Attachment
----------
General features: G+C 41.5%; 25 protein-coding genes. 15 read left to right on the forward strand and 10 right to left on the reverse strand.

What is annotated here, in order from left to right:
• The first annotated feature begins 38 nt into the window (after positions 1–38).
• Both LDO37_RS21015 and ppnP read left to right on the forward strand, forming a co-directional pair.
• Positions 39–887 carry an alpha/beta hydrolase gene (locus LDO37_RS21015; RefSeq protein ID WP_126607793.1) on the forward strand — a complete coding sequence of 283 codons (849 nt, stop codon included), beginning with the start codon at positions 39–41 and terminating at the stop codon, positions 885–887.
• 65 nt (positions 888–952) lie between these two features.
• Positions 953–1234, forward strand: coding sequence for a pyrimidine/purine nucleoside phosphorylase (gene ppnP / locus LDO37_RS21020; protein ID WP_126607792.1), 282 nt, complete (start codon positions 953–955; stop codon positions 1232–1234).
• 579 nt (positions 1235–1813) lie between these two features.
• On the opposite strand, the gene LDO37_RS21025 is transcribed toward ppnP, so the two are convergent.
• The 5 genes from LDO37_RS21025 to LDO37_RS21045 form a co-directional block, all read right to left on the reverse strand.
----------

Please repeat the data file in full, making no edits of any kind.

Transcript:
General features: G+C 41.5%; 25 protein-coding genes. 15 read left to right on the forward strand and 10 right to left on the reverse strand.

What is annotated here, in order from left to right:
• The first annotated feature begins 38 nt into the window (after positions 1–38).
• Both LDO37_RS21015 and ppnP read left to right on the forward strand, forming a co-directional pair.
• Positions 39–887 carry an alpha/beta hydrolase gene (locus LDO37_RS21015; RefSeq protein ID WP_126607793.1) on the forward strand — a complete coding sequence of 283 codons (849 nt, stop codon included), beginning with the start codon at positions 39–41 and terminating at the stop codon, positions 885–887.
• 65 nt (positions 888–952) lie between these two features.
• Positions 953–1234, forward strand: coding sequence for a pyrimidine/purine nucleoside phosphorylase (gene ppnP / locus LDO37_RS21020; protein ID WP_126607792.1), 282 nt, complete (start codon positions 953–955; stop codon positions 1232–1234).
• 579 nt (positions 1235–1813) lie between these two features.
• On the opposite strand, the gene LDO37_RS21025 is transcribed toward ppnP, so the two are convergent.
• The 5 genes from LDO37_RS21025 to LDO37_RS21045 form a co-directional block, all read right to left on the reverse strand.